Crews set the table for return of outdoor dining in suburbs

  • Arlington Heights public works crews set up fencing Wednesday for the third annual Arlington Alfresco downtown outdoor dining zone. They began shutting down the streets Monday for cleaning and pothole-patching ahead of Friday's first day for dining.

      Arlington Heights public works crews set up fencing Wednesday for the third annual Arlington Alfresco downtown outdoor dining zone. They began shutting down the streets Monday for cleaning and pothole-patching ahead of Friday's first day for dining. Brian Hill | Staff Photographer

  • Fencing is in place at the intersection of Vail Avenue and Campbell Street in downtown Arlington Heights, where restaurants will bring out tables and chairs in anticipation of diners starting Friday afternoon.

      Fencing is in place at the intersection of Vail Avenue and Campbell Street in downtown Arlington Heights, where restaurants will bring out tables and chairs in anticipation of diners starting Friday afternoon. Brian Hill | Staff Photographer

  • A work area Wednesday morning, the street and sidewalk outside Hey Nonny in downtown Arlington Heights will be filled with music starting at 4 p.m. Friday on the first day of Arlington Alfresco.

      A work area Wednesday morning, the street and sidewalk outside Hey Nonny in downtown Arlington Heights will be filled with music starting at 4 p.m. Friday on the first day of Arlington Alfresco. Brian Hill | Staff Photographer

  • Rob Bonifazi of the Arlington Heights public works department power washes the Harmony Park fountain ahead of the opening of Arlington Alfresco this weekend. The village's Sounds of Summer concert series will return to the park on Thursday and Friday nights starting June 16.

      Rob Bonifazi of the Arlington Heights public works department power washes the Harmony Park fountain ahead of the opening of Arlington Alfresco this weekend. The village's Sounds of Summer concert series will return to the park on Thursday and Friday nights starting June 16. Brian Hill | Staff Photographer

  • Street closures are in place at Vail Avenue and Campbell Street in downtown Arlington Heights ahead of the start of Arlington Alfresco Friday.

      Street closures are in place at Vail Avenue and Campbell Street in downtown Arlington Heights ahead of the start of Arlington Alfresco Friday. Brian Hill | Staff Photographer

  • Diners packed the outdoor spaces in the Arlington Alfresco zone the past two summers in downtown Arlington Heights. Alfresco returns for the year beginning Friday.

    Diners packed the outdoor spaces in the Arlington Alfresco zone the past two summers in downtown Arlington Heights. Alfresco returns for the year beginning Friday. Courtesy of Arlington Alfresco

 
 
Updated 4/28/2022 9:31 AM

Though temperatures barely registered 40 degrees Wednesday morning, Arlington Heights public works employees were busy putting up fencing along two closed-off streets of the village's downtown -- the first signs that warmer spring and summer temperatures may be around the corner.

But whether the weather cooperates or not, the Northwest suburb will officially usher in its outdoor street dining area starting with lunch service on Friday.

 

It'll be the third consecutive year for Arlington Alfresco -- a concept born of the pandemic that's been embraced by restaurateurs, patrons and village officials alike.

And though the pedestrian-friendly experience is resuming later this season -- it started before St. Patrick's Day in 2021 -- Arlington Heights is among the first municipalities this year to close portions of streets to make way for diners.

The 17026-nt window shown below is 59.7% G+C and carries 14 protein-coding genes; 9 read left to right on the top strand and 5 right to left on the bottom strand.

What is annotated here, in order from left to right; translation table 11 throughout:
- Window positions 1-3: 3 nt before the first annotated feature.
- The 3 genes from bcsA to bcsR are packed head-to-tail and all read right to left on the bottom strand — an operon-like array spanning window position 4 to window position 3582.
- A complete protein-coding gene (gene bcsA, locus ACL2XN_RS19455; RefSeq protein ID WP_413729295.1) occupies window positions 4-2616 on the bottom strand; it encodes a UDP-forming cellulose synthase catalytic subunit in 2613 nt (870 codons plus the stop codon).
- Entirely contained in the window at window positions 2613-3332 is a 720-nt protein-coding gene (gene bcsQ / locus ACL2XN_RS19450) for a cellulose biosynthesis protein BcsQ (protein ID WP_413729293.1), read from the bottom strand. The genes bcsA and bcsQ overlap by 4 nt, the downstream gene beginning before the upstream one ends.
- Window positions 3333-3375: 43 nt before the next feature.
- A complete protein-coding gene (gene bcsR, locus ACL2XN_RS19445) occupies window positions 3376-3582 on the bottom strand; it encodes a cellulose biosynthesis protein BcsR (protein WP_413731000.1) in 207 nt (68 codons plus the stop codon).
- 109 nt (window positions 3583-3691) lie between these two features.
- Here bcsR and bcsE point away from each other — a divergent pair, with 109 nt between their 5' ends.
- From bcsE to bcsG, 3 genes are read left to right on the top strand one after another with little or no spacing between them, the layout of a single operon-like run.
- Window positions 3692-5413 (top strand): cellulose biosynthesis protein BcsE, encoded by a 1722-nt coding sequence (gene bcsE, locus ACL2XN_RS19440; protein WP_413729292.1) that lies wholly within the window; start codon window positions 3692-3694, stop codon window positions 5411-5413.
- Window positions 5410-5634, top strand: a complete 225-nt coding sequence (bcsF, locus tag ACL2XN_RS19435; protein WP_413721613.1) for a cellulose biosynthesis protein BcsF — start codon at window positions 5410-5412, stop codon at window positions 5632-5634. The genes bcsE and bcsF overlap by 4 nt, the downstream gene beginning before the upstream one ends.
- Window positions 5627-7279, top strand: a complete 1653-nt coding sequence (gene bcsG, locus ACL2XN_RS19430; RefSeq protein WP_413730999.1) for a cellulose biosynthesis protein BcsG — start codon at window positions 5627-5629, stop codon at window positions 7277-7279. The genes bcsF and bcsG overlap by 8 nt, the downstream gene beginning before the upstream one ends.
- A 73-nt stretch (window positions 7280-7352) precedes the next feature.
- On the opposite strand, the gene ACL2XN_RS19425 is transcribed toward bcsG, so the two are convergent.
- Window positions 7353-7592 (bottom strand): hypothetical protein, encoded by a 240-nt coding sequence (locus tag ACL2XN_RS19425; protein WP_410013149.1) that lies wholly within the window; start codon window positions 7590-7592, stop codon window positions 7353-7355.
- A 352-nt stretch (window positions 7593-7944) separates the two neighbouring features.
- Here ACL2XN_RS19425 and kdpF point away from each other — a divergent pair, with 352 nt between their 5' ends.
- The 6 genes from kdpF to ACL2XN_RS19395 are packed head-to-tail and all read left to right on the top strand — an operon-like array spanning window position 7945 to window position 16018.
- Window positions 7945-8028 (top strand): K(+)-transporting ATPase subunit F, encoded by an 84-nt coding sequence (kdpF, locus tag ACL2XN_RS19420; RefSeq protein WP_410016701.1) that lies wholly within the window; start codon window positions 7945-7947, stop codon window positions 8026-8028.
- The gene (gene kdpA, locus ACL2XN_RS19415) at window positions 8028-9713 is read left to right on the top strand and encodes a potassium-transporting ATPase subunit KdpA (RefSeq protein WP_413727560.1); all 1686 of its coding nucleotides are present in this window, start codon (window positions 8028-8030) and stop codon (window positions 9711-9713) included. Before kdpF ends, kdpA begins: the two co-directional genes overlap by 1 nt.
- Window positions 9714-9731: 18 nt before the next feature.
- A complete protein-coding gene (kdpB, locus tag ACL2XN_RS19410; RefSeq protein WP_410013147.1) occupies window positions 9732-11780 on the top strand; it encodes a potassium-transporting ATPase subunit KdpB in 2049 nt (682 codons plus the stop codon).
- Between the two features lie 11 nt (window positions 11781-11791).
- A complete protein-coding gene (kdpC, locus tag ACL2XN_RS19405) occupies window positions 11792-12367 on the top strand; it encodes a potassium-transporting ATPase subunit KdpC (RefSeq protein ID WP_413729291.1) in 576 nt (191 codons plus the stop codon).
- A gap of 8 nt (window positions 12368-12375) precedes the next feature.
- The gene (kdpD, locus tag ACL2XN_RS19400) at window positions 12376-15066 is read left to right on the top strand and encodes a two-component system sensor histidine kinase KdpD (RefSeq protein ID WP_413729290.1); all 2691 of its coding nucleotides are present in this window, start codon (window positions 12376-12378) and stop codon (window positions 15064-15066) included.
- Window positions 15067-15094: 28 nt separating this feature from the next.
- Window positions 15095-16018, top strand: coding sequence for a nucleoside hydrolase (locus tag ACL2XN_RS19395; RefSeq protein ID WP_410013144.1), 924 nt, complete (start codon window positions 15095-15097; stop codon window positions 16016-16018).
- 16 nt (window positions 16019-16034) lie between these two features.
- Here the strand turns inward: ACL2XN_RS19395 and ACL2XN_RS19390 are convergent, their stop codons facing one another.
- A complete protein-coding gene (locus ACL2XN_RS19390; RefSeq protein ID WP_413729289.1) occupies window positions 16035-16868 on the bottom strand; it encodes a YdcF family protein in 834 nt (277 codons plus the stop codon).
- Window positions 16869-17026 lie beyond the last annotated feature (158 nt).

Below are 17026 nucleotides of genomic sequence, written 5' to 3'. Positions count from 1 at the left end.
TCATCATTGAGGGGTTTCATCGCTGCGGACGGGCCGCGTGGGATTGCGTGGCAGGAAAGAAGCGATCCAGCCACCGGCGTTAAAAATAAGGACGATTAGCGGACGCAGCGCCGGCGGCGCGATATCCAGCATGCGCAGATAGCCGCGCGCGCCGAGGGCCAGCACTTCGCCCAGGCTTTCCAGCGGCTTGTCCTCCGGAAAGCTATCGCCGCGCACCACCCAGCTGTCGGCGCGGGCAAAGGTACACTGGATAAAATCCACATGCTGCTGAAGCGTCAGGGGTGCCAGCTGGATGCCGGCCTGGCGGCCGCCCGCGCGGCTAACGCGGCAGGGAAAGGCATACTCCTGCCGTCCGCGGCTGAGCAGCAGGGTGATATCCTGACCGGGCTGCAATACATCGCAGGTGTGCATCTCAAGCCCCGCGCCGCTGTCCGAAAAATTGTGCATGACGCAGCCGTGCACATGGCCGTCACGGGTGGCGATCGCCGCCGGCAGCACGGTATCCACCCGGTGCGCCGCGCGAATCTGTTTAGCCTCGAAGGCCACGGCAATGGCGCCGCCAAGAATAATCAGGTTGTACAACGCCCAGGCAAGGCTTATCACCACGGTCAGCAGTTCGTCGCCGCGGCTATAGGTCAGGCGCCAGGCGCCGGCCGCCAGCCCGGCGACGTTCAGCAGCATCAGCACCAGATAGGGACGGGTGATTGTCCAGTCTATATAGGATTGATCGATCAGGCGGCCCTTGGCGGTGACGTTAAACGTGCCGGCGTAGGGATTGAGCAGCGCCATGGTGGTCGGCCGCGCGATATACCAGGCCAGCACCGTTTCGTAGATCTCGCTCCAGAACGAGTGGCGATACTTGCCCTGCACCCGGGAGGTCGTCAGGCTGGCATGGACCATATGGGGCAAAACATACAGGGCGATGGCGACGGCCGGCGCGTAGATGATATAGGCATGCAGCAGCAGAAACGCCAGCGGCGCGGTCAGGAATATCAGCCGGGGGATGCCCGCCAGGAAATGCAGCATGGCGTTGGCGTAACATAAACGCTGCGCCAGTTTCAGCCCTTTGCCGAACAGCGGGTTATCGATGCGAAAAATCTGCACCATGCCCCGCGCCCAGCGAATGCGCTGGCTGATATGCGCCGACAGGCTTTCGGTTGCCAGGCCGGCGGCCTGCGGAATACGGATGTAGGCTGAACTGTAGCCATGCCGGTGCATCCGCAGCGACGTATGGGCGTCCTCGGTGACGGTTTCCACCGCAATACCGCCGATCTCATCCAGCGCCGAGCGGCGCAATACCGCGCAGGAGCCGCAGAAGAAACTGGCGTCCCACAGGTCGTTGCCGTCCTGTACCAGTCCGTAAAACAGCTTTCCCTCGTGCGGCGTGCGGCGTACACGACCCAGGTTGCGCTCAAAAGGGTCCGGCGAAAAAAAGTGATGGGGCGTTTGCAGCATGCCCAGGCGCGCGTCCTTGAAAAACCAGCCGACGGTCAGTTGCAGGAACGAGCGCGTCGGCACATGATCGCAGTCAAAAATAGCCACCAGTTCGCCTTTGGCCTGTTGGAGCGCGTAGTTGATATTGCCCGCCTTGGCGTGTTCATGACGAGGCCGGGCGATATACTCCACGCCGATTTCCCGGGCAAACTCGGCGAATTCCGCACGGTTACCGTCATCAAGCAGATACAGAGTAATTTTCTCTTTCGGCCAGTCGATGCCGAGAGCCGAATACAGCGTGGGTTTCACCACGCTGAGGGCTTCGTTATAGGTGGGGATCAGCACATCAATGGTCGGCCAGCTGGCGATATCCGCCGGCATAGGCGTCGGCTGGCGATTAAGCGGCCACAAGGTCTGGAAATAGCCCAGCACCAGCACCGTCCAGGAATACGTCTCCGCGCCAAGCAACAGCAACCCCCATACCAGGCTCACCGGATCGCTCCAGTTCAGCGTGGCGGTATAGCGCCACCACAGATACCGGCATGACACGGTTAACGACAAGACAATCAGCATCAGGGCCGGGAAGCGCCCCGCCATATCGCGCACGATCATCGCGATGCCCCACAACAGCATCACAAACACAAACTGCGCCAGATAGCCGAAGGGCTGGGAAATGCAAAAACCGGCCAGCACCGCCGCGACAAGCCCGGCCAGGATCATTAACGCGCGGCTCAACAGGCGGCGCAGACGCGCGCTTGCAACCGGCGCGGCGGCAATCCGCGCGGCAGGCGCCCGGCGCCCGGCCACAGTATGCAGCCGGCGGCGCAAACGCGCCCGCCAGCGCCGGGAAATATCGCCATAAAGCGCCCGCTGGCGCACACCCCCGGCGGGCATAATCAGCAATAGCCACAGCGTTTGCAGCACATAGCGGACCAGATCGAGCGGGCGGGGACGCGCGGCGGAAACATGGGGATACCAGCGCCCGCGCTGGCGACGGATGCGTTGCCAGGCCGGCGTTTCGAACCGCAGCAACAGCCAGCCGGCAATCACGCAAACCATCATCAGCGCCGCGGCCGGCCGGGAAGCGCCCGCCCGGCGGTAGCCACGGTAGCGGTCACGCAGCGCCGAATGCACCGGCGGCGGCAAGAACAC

Similar dining areas are returning in the days and weeks ahead to other suburban central business districts, including Mundelein and Wheaton.

In Arlington Heights, the concept has become so popular that it prompted the village board to adopt an additional food and beverage tax to help fund the town's costs of setting up and maintaining the plaza atmosphere. Officials estimate they spend $90,000 a year on Alfresco, including public works overtime, equipment, materials, supplies and signage.

The extra 0.75% tax -- on top of the current 1.25% village food and beverage tax -- already has been applied to indoor diners' bills since Feb. 1 at about a dozen restaurants within the Alfresco zone near Vail Avenue and Campbell Street.

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It essentially means paying an extra 75 cents on a $100 meal, or about 8 cents more on a $10 drink.

Something that's free of charge Friday afternoon, however, is live outdoor music. Hey Nonny, the music venue and gastropub, is hosting singer-songwriter Jon Buschner from 4 to 7 p.m. next to business' street and sidewalk tables.

"We're thrilled Arlington Alfresco is coming back," said co-owner Chip Brooks. "People from all over the Chicago area love the magic of downtown Arlington Heights in the summer."

In Mundelein, a stretch of Park Street east of Route 45 will be closed to autos by 4 p.m. Friday so that restaurants on the block -- the Park Street Restaurant, Area Coffee and Tina G's -- can set up tables and begin serving customers starting that night or the next day. It'll also be the third straight year outdoor dining on Park Street will be available.

And next weekend in Wheaton, the city will again close a one-block stretch of Hale Street for alfresco dining within large tents sponsored by Innovator Capital Management and the Downtown Wheaton Association. The tent dining starts Saturday, May 7, outside eight restaurants.

New this year, the tents will host three music locations featuring rotating live performances on Friday and Saturday evenings, starting with the Lionel Moe Band on May 7.

• Daily Herald staff writers Russell Lissau and Katlyn Smith contributed to this report.

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